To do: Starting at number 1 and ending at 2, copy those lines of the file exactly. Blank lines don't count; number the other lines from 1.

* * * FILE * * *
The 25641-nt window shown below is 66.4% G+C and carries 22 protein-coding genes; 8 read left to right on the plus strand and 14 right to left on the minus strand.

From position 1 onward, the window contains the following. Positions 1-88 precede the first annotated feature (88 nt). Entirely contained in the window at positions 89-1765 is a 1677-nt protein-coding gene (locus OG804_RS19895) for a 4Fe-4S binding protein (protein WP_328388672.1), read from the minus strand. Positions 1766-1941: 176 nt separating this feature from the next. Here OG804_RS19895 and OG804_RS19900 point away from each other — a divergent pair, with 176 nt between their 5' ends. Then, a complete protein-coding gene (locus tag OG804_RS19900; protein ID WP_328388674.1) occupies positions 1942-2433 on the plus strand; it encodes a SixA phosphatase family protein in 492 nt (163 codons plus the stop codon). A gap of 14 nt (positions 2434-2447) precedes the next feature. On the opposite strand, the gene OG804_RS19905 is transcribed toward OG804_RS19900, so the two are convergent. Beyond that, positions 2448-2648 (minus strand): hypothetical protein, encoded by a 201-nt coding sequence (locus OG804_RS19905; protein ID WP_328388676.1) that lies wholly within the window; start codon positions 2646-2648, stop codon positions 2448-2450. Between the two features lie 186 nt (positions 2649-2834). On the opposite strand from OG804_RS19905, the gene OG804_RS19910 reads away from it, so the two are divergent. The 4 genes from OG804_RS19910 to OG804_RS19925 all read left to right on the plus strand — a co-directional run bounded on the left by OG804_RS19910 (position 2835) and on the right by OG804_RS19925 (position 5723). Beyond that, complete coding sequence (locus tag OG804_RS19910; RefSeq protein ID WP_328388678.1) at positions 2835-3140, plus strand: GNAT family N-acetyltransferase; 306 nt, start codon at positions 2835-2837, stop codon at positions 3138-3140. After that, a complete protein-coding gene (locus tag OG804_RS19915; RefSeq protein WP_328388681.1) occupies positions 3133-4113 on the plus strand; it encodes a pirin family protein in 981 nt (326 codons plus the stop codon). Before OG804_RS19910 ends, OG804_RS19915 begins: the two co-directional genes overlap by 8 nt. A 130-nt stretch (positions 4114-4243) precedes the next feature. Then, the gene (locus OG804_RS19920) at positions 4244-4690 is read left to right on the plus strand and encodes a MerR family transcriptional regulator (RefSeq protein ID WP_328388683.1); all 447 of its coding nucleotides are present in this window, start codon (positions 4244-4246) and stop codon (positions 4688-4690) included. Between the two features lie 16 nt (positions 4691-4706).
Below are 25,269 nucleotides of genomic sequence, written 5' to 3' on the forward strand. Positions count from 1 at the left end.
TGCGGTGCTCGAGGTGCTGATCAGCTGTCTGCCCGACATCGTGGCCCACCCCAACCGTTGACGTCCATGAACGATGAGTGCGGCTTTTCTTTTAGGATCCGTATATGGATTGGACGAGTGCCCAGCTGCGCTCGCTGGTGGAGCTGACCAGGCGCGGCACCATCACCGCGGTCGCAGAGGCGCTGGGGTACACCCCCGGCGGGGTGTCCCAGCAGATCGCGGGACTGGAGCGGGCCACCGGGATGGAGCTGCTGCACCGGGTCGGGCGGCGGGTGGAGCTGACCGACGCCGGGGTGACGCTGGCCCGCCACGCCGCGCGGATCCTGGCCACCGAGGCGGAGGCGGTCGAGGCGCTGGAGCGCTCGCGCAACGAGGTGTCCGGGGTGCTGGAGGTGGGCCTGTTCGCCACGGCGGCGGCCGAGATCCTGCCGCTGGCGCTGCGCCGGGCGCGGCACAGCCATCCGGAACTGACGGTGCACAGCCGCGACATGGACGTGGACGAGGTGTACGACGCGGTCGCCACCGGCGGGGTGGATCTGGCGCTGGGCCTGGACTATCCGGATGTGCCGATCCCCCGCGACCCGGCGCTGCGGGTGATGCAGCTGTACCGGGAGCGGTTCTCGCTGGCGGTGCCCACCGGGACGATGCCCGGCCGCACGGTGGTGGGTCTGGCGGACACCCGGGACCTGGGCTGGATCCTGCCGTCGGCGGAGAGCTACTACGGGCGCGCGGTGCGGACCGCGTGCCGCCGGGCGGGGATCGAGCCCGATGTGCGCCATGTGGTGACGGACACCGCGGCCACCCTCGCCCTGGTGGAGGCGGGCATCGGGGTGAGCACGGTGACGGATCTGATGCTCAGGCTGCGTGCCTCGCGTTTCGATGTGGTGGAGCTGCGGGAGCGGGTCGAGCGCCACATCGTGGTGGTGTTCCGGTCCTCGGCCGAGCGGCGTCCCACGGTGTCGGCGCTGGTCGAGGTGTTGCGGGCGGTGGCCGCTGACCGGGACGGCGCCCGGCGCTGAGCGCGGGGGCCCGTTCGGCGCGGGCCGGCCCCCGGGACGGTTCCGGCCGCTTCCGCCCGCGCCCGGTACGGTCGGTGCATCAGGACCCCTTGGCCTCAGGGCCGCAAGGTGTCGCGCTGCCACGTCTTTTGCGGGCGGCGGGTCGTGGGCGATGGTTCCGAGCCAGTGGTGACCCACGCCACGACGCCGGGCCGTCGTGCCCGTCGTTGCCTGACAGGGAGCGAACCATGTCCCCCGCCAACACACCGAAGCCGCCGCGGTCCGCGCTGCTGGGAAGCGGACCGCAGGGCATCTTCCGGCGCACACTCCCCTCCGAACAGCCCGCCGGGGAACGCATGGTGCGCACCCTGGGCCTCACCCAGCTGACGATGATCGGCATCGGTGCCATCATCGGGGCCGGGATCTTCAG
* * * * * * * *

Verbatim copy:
The 25641-nt window shown below is 66.4% G+C and carries 22 protein-coding genes; 8 read left to right on the plus strand and 14 right to left on the minus strand.

From position 1 onward, the window contains the following. Positions 1-88 precede the first annotated feature (88 nt). Entirely contained in the window at positions 89-1765 is a 1677-nt protein-coding gene (locus OG804_RS19895) for a 4Fe-4S binding protein (protein WP_328388672.1), read from the minus strand. Positions 1766-1941: 176 nt separating this feature from the next. Here OG804_RS19895 and OG804_RS19900 point away from each other — a divergent pair, with 176 nt between their 5' ends. Then, a complete protein-coding gene (locus tag OG804_RS19900; protein ID WP_328388674.1) occupies positions 1942-2433 on the plus strand; it encodes a SixA phosphatase family protein in 492 nt (163 codons plus the stop codon). A gap of 14 nt (positions 2434-2447) precedes the next feature. On the opposite strand, the gene OG804_RS19905 is transcribed toward OG804_RS19900, so the two are convergent. Beyond that, positions 2448-2648 (minus strand): hypothetical protein, encoded by a 201-nt coding sequence (locus OG804_RS19905; protein ID WP_328388676.1) that lies wholly within the window; start codon positions 2646-2648, stop codon positions 2448-2450. Between the two features lie 186 nt (positions 2649-2834). On the opposite strand from OG804_RS19905, the gene OG804_RS19910 reads away from it, so the two are divergent. The 4 genes from OG804_RS19910 to OG804_RS19925 all read left to right on the plus strand — a co-directional run bounded on the left by OG804_RS19910 (position 2835) and on the right by OG804_RS19925 (position 5723). Beyond that, complete coding sequence (locus tag OG804_RS19910; RefSeq protein ID WP_328388678.1) at positions 2835-3140, plus strand: GNAT family N-acetyltransferase; 306 nt, start codon at positions 2835-2837, stop codon at positions 3138-3140. After that, a complete protein-coding gene (locus tag OG804_RS19915; RefSeq protein WP_328388681.1) occupies positions 3133-4113 on the plus strand; it encodes a pirin family protein in 981 nt (326 codons plus the stop codon). Before OG804_RS19910 ends, OG804_RS19915 begins: the two co-directional genes overlap by 8 nt. A 130-nt stretch (positions 4114-4243) precedes the next feature. Then, the gene (locus OG804_RS19920) at positions 4244-4690 is read left to right on the plus strand and encodes a MerR family transcriptional regulator (RefSeq protein ID WP_328388683.1); all 447 of its coding nucleotides are present in this window, start codon (positions 4244-4246) and stop codon (positions 4688-4690) included. Between the two features lie 16 nt (positions 4691-4706).